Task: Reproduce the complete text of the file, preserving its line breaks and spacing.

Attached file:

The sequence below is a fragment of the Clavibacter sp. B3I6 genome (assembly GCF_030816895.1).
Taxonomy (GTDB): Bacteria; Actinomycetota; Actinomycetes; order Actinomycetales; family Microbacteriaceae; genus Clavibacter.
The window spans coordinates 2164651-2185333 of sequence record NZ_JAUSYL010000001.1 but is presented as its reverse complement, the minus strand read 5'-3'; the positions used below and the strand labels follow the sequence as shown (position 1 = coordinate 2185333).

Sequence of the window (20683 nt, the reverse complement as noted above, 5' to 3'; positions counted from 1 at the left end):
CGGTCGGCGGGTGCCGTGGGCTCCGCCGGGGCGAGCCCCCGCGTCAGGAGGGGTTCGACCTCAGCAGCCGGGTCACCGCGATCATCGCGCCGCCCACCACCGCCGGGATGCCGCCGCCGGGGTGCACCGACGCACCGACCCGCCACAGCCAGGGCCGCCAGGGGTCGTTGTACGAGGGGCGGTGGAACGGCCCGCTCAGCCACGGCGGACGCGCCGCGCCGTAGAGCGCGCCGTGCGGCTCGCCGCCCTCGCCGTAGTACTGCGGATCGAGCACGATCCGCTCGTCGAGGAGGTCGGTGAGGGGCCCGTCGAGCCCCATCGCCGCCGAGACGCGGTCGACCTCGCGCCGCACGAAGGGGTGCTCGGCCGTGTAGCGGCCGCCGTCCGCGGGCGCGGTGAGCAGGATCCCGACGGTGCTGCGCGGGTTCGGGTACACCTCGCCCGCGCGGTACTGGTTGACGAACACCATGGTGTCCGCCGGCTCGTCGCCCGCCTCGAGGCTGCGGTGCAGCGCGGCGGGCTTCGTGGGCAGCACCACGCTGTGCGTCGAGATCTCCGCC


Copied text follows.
The sequence below is a fragment of the Clavibacter sp. B3I6 genome (assembly GCF_030816895.1).
Taxonomy (GTDB): Bacteria; Actinomycetota; Actinomycetes; order Actinomycetales; family Microbacteriaceae; genus Clavibacter.
The window spans coordinates 2164651-2185333 of sequence record NZ_JAUSYL010000001.1 but is presented as its reverse complement, the minus strand read 5'-3'; the positions used below and the strand labels follow the sequence as shown (position 1 = coordinate 2185333).

Sequence of the window (20683 nt, the reverse complement as noted above, 5' to 3'; positions counted from 1 at the left end):
CGGTCGGCGGGTGCCGTGGGCTCCGCCGGGGCGAGCCCCCGCGTCAGGAGGGGTTCGACCTCAGCAGCCGGGTCACCGCGATCATCGCGCCGCCCACCACCGCCGGGATGCCGCCGCCGGGGTGCACCGACGCACCGACCCGCCACAGCCAGGGCCGCCAGGGGTCGTTGTACGAGGGGCGGTGGAACGGCCCGCTCAGCCACGGCGGACGCGCCGCGCCGTAGAGCGCGCCGTGCGGCTCGCCGCCCTCGCCGTAGTACTGCGGATCGAGCACGATCCGCTCGTCGAGGAGGTCGGTGAGGGGCCCGTCGAGCCCCATCGCCGCCGAGACGCGGTCGACCTCGCGCCGCACGAAGGGGTGCTCGGCCGTGTAGCGGCCGCCGTCCGCGGGCGCGGTGAGCAGGATCCCGACGGTGCTGCGCGGGTTCGGGTACACCTCGCCCGCGCGGTACTGGTTGACGAACACCATGGTGTCCGCCGGCTCGTCGCCCGCCTCGAGGCTGCGGTGCAGCGCGGCGGGCTTCGTGGGCAGCACCACGCTGTGCGTCGAGATCTCCGCC